Data Center News Roundup: Louisiana Tax Breaks, Innovative Heat Reuse Project Unveiled

In this week’s top data center news, Louisiana has become the latest state to offer industry tax breaks, and a new heat reuse project makes waves at a surf park.

James Walker

June 28, 2024

4 Min Read
Data center news roundup

With data center news moving faster than ever, we want to make it easy for industry professionals to cut through the noise and find the most important stories of the week. 

The Data Center Knowledge News Roundup brings you the latest news and developments across the data center industry – from investments and mergers to security threats and industry trends. 

To keep up to date with all things data centers, subscribe to the Data Center Knowledge newsletter to get content straight to your inbox. 

Data Center Tax Breaks 

The US state of Louisiana has introduced new legislation offering tax breaks for data center operators and developers.

Governor Jeff Landry signed off on House Bill 827 (PDF) last week. The bill offers a tax rebate on the sale of “certain communications service equipment and data center equipment” in the southern state. 

The law, which come into effect on July 1, applies to all data center facilities located in Louisiana and certified by the Department of Economic Development. Equipment falling under the tax break includes servers, routers, cabling, and other data center hardware, along with software, power and cooling kit, and water conservation systems.

The news comes as states across the US clamor to capture a slice of the growing data center market.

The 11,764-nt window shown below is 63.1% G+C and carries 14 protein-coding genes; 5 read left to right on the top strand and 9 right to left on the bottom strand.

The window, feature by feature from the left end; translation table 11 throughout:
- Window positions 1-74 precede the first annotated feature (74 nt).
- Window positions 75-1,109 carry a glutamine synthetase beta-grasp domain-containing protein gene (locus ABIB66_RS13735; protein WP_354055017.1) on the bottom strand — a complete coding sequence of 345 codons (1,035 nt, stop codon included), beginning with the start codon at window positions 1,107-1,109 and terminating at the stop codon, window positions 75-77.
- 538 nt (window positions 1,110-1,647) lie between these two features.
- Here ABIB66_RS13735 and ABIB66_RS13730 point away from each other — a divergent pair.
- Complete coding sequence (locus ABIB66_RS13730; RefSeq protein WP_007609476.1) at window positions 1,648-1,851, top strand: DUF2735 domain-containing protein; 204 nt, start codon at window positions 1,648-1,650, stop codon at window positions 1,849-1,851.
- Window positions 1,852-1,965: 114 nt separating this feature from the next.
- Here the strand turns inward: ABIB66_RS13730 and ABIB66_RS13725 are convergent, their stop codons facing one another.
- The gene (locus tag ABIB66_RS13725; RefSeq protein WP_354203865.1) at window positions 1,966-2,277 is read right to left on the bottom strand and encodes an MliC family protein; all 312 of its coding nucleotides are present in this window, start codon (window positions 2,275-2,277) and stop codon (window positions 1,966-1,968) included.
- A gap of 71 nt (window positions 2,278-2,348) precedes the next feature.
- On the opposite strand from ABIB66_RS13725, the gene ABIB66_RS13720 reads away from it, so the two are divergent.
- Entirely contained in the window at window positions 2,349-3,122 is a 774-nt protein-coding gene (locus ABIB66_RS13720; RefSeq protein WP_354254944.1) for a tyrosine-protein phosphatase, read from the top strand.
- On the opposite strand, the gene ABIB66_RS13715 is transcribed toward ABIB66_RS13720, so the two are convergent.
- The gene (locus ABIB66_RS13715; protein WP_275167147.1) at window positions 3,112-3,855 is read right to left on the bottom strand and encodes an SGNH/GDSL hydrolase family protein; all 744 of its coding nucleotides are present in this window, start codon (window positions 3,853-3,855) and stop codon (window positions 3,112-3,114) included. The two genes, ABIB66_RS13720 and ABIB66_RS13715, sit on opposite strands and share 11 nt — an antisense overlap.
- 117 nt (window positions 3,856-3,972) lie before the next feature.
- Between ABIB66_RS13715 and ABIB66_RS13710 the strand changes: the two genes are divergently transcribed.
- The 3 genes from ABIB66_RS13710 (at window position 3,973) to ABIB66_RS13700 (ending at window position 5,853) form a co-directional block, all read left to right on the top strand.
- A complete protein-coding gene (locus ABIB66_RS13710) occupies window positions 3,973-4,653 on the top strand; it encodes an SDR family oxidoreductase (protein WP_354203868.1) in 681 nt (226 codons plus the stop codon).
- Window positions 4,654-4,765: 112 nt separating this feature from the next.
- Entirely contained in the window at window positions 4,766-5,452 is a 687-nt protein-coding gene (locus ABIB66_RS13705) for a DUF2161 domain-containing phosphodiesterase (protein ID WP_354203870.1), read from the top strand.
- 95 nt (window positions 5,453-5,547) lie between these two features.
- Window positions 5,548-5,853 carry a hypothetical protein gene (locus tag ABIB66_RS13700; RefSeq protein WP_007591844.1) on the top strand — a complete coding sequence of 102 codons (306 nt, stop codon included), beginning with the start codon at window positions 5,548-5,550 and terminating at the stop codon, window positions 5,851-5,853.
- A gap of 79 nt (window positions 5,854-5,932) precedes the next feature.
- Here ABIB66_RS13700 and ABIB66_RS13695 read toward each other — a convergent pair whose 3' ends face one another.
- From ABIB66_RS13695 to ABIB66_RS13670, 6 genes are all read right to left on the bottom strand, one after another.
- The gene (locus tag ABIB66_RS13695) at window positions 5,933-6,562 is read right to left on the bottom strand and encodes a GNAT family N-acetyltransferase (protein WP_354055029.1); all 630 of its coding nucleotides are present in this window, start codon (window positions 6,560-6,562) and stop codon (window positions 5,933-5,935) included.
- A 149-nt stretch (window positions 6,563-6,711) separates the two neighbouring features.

Related:Behind Maryland’s Push to Encourage New Data Center Developments

Maryland recently passed new legislation designed to make it easier for developers of data centers to install backup generators, which in turn will encourage the development of new data centers in the state. 

In May, it was announced that data center developers in Georgia would continue to receive tax breaks after the state’s governor vetoed a measure that would have suspended the incentive for two years following power grid concerns. 

ARPA-E Investments 

In a bid to support the next generation of energy innovators, the US Advanced Research Projects Agency-Energy (ARPA-E) has earmarked approximately $11.5 million in funding for 23 young scientists. 

The department’s new Inspiring Generations of New Innovators to Impact Technologies in Energy (IGNIITE) program is focused on early-career scientists and engineers converting “disruptive ideas into impactful energy technologies.” 

Each IGNIITE 2024 selectee will receive approximately $500,000 to advance research projects at universities, national laboratories, and in the private sector that will span a wide range of energy applications, including advanced energy storage systems, fusion reactor technology, carbon-negative concrete alternatives, power electronics for grid reliability, critical material recovery, energy-efficient water desalination, plastic depolymerization, and more. 

Related:Strategies for Sustainable Water Consumption in Data Centers